There are many architects names that are universally recognized, Frank Lloyd Wright for example. Then there are those names that are well known to local architecture fans like our own A. D Stenger. But for every well know architect there are countless others that go unnoticed, and not because they weren't talented or deserving of recognition. If you are a true architect nerd like me those names like Herbert Crume, John S Chase, Barton Riley, or Roland Roessner may ring a bell. Today I'd like to introduce you to another. O. Carl Happel.
If you get my newsletter you have probably heard me mention Esby a few times in the past. They are a local clothing brand founded in 2014 by Stephanie Beard. Stephanie comes from a background of designing menswear for major brands and started Esby to focus on quality clothing for men and women with a menswear mentality. What they mean by that is that the close are made to be comfortable, durable and worn often.
Let's just start this post off saying that I've wanted a pool since I was a little kid. My wife would probably argue that I am still a kid which is maybe why we have had a pool at every house we've lived while in Austin. You can see a few prime examples below. How much did they cost? Cheap. How long did they last? Not long enough. Did I love them? Abso-fucking-lutely.
Ever wish you could wander through some of the houses I post? First off, you can, just call me. It may cost you a beer if you are just a Looky Lou, but you know I'm down. Second, next weekend is your chance to get through the doors of a few I've featured. It's the 2018 Austin Modern Home Tour, and below are my top three favorites (in no particular order) that I think you need to see.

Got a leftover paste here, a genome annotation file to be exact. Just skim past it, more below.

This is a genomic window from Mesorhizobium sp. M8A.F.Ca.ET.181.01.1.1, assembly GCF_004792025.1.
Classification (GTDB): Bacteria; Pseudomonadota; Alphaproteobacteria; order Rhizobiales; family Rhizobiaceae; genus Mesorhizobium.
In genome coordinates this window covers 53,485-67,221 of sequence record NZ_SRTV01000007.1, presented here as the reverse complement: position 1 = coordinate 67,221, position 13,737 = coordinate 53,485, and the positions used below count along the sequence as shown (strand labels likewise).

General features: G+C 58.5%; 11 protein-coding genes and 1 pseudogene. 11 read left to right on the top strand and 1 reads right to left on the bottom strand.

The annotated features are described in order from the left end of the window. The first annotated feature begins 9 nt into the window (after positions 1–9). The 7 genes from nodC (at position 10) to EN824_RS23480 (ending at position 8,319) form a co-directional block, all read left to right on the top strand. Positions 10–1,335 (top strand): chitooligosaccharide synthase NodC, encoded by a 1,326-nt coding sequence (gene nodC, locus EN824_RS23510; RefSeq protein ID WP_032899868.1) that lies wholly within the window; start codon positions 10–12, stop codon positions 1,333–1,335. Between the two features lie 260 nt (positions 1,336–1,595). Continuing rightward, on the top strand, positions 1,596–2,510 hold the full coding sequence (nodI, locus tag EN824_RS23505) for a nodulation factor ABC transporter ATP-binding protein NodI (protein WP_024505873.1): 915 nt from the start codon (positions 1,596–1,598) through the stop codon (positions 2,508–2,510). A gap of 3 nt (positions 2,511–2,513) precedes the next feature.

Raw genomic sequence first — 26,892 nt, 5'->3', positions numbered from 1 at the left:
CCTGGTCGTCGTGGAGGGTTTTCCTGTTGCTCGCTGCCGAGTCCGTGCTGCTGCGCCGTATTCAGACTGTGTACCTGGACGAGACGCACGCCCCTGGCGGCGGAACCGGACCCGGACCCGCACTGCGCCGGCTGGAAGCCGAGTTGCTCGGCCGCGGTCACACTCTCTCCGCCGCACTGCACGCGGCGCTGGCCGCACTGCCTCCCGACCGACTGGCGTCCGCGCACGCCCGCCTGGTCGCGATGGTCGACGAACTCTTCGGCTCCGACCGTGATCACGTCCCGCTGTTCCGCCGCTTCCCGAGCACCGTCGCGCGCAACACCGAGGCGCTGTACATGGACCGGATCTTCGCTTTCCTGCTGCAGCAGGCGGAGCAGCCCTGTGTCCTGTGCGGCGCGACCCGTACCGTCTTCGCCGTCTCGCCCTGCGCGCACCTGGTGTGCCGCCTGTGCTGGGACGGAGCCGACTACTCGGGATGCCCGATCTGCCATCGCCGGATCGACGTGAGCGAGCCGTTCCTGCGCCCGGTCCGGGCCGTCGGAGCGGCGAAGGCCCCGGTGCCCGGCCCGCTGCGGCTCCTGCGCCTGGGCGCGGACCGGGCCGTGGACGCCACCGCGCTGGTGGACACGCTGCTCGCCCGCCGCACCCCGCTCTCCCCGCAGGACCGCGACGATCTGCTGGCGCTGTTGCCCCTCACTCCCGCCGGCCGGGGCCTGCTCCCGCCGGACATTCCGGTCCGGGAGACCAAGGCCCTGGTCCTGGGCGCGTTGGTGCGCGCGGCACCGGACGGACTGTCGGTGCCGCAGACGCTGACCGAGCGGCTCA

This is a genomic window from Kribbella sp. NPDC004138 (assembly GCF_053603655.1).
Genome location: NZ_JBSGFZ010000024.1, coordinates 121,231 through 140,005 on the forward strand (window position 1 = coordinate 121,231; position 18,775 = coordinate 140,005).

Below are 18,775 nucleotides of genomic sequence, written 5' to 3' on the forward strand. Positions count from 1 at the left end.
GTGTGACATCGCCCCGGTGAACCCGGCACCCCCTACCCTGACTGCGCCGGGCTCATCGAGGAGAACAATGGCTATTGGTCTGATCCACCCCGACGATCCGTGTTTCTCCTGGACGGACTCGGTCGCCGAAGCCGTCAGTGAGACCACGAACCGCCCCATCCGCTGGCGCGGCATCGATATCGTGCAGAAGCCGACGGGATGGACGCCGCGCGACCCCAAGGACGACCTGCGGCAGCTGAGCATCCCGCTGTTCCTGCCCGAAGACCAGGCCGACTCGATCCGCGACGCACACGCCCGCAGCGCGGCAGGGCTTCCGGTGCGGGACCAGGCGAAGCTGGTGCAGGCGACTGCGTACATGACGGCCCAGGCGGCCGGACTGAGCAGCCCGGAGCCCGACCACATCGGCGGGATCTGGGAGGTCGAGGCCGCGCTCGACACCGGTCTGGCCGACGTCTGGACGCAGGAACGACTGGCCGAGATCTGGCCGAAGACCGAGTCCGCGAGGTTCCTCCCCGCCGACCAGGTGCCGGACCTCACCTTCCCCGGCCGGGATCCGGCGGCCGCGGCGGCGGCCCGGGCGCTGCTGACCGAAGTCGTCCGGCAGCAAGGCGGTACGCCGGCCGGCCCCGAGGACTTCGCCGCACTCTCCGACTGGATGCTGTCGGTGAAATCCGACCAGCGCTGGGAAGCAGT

Last year I was fortunate enough to have some talented friends over to help document our house and capture a few of my thoughts about what makes a good space. If you haven't already seen the gorgeous photos taken by Andrea Calo stop what you are doing right now and check them out here.
Special thanks also goes out to Sisterwolf for getting me in front of a camera and picking my brain a bit about why I love architecture and the work I do.
Austin may be known as the live music capital of the world, but it has an equally robust art scene. If you've ever attended the East Austin Studio Tour you have an idea of just how immense the art community is here. You may also have noticed that it's hard to wade through the huge amount of art out there to find something that really speaks to you. For those looking to drill down to the good stuff I have two recommendations. First, Instagram is your friend. Some of my favorite artists in town I first discovered via Instagram. Second, keep an eye on well know galleries for rotating exhibitions.